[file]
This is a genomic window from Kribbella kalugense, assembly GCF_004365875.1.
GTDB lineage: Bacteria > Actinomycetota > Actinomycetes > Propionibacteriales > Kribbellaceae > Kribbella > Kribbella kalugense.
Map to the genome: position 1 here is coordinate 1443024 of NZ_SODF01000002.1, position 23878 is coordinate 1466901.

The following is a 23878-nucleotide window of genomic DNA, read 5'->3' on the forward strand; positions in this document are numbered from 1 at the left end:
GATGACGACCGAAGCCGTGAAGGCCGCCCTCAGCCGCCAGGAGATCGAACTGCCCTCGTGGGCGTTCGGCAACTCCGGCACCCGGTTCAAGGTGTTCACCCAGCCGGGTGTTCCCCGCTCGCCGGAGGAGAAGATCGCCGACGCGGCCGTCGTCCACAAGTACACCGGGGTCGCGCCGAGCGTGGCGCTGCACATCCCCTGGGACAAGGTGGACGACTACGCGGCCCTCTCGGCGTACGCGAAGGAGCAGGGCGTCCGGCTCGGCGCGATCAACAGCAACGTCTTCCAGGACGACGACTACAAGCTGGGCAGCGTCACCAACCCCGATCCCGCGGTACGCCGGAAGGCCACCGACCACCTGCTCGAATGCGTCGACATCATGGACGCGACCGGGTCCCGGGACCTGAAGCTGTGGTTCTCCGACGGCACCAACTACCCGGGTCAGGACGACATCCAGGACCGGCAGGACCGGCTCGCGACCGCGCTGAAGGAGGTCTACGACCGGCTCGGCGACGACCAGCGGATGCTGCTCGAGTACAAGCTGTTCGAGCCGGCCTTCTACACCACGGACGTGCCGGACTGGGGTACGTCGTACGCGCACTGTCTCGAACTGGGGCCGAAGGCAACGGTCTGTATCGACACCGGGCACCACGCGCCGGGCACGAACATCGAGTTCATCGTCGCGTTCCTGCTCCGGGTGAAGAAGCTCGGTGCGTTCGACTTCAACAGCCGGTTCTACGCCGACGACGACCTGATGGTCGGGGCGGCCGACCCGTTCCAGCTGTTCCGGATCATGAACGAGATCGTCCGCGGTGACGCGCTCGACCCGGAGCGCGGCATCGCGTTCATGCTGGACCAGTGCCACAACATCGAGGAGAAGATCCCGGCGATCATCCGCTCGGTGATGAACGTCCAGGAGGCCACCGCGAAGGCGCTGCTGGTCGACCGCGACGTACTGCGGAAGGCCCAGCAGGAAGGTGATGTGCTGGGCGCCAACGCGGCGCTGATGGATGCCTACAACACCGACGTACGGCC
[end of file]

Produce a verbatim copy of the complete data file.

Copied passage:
This is a genomic window from Kribbella kalugense, assembly GCF_004365875.1.
GTDB lineage: Bacteria > Actinomycetota > Actinomycetes > Propionibacteriales > Kribbellaceae > Kribbella > Kribbella kalugense.
Map to the genome: position 1 here is coordinate 1443024 of NZ_SODF01000002.1, position 23878 is coordinate 1466901.

The following is a 23878-nucleotide window of genomic DNA, read 5'->3' on the forward strand; positions in this document are numbered from 1 at the left end:
GATGACGACCGAAGCCGTGAAGGCCGCCCTCAGCCGCCAGGAGATCGAACTGCCCTCGTGGGCGTTCGGCAACTCCGGCACCCGGTTCAAGGTGTTCACCCAGCCGGGTGTTCCCCGCTCGCCGGAGGAGAAGATCGCCGACGCGGCCGTCGTCCACAAGTACACCGGGGTCGCGCCGAGCGTGGCGCTGCACATCCCCTGGGACAAGGTGGACGACTACGCGGCCCTCTCGGCGTACGCGAAGGAGCAGGGCGTCCGGCTCGGCGCGATCAACAGCAACGTCTTCCAGGACGACGACTACAAGCTGGGCAGCGTCACCAACCCCGATCCCGCGGTACGCCGGAAGGCCACCGACCACCTGCTCGAATGCGTCGACATCATGGACGCGACCGGGTCCCGGGACCTGAAGCTGTGGTTCTCCGACGGCACCAACTACCCGGGTCAGGACGACATCCAGGACCGGCAGGACCGGCTCGCGACCGCGCTGAAGGAGGTCTACGACCGGCTCGGCGACGACCAGCGGATGCTGCTCGAGTACAAGCTGTTCGAGCCGGCCTTCTACACCACGGACGTGCCGGACTGGGGTACGTCGTACGCGCACTGTCTCGAACTGGGGCCGAAGGCAACGGTCTGTATCGACACCGGGCACCACGCGCCGGGCACGAACATCGAGTTCATCGTCGCGTTCCTGCTCCGGGTGAAGAAGCTCGGTGCGTTCGACTTCAACAGCCGGTTCTACGCCGACGACGACCTGATGGTCGGGGCGGCCGACCCGTTCCAGCTGTTCCGGATCATGAACGAGATCGTCCGCGGTGACGCGCTCGACCCGGAGCGCGGCATCGCGTTCATGCTGGACCAGTGCCACAACATCGAGGAGAAGATCCCGGCGATCATCCGCTCGGTGATGAACGTCCAGGAGGCCACCGCGAAGGCGCTGCTGGTCGACCGCGACGTACTGCGGAAGGCCCAGCAGGAAGGTGATGTGCTGGGCGCCAACGCGGCGCTGATGGATGCCTACAACACCGACGTACGGCC